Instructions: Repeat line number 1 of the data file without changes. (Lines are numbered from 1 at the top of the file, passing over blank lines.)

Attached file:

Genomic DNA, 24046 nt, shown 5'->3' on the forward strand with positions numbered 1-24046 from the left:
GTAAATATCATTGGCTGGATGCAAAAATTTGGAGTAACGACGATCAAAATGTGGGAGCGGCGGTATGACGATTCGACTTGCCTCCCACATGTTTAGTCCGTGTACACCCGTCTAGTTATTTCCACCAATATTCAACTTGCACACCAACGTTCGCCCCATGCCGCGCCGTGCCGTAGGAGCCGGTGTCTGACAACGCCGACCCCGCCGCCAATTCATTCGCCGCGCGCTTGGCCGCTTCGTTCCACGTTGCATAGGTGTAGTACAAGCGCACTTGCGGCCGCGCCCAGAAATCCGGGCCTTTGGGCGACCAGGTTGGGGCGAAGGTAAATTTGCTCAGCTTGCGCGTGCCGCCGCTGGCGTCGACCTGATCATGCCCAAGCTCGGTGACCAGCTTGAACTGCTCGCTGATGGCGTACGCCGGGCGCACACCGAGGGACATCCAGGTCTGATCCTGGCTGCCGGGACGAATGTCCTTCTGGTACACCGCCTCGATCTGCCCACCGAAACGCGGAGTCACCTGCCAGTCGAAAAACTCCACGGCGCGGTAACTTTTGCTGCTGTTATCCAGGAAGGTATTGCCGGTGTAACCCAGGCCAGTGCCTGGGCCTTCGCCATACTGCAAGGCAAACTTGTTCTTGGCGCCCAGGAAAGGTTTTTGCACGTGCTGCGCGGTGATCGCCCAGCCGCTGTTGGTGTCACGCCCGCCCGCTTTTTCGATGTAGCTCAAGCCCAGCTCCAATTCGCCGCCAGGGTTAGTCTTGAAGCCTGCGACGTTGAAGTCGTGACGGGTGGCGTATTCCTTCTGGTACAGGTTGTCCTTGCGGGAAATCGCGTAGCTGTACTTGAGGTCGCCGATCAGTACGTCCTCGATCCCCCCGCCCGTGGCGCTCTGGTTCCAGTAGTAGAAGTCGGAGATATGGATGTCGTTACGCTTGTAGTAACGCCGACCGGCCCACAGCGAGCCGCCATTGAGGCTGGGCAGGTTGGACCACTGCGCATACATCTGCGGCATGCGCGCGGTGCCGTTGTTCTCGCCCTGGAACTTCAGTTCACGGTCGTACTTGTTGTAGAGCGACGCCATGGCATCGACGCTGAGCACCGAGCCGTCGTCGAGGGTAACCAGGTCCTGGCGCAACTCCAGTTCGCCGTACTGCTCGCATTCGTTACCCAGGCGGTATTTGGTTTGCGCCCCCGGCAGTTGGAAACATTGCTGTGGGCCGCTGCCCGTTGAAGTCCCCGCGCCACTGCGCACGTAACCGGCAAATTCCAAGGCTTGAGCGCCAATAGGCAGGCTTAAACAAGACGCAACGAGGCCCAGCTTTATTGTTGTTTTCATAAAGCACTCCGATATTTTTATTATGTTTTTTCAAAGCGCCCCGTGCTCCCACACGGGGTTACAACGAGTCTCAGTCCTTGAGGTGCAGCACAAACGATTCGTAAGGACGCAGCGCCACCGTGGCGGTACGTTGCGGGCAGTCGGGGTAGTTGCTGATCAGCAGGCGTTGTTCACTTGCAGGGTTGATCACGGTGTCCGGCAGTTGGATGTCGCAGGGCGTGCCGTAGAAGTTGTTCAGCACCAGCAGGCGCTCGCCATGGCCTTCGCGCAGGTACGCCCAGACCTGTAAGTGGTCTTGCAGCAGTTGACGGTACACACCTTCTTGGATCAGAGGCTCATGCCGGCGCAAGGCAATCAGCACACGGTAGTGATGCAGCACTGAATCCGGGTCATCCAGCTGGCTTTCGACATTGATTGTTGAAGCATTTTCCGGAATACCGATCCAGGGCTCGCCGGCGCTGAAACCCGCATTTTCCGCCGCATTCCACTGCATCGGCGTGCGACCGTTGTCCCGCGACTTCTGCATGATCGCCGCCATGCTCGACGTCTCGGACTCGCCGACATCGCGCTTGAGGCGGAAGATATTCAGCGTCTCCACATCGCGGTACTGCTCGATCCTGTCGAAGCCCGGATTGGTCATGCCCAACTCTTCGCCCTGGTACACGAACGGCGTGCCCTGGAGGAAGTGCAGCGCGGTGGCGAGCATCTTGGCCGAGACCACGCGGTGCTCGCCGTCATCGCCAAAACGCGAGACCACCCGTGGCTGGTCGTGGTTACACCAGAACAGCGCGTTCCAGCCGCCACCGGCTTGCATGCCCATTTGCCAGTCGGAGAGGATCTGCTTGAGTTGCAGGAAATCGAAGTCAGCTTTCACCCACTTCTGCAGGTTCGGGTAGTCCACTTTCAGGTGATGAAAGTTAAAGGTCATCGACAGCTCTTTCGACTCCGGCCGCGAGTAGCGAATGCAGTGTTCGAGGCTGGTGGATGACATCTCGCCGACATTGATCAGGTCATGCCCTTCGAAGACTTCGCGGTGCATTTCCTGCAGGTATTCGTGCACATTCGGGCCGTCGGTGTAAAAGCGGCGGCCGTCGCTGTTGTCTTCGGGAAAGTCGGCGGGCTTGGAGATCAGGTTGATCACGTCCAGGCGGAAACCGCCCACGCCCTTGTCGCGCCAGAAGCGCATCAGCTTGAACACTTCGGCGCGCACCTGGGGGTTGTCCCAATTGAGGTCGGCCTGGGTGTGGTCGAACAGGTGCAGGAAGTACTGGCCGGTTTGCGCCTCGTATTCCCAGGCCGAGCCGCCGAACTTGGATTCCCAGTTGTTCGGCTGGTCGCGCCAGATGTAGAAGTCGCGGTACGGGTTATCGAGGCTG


Genomic DNA, 24046 nt, shown 5'->3' on the forward strand with positions numbered 1-24046 from the left: